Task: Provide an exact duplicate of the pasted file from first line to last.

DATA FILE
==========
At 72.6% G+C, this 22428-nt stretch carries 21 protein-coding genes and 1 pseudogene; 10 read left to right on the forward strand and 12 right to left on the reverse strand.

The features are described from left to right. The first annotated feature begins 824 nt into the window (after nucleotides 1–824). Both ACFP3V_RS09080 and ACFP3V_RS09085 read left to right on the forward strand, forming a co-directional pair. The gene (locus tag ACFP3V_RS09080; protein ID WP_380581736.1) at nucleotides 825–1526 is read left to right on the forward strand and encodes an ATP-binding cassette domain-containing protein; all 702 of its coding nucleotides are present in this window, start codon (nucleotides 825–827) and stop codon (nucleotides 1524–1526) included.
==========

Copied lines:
At 72.6% G+C, this 22428-nt stretch carries 21 protein-coding genes and 1 pseudogene; 10 read left to right on the forward strand and 12 right to left on the reverse strand.

The features are described from left to right. The first annotated feature begins 824 nt into the window (after nucleotides 1–824). Both ACFP3V_RS09080 and ACFP3V_RS09085 read left to right on the forward strand, forming a co-directional pair. The gene (locus tag ACFP3V_RS09080; protein ID WP_380581736.1) at nucleotides 825–1526 is read left to right on the forward strand and encodes an ATP-binding cassette domain-containing protein; all 702 of its coding nucleotides are present in this window, start codon (nucleotides 825–827) and stop codon (nucleotides 1524–1526) included.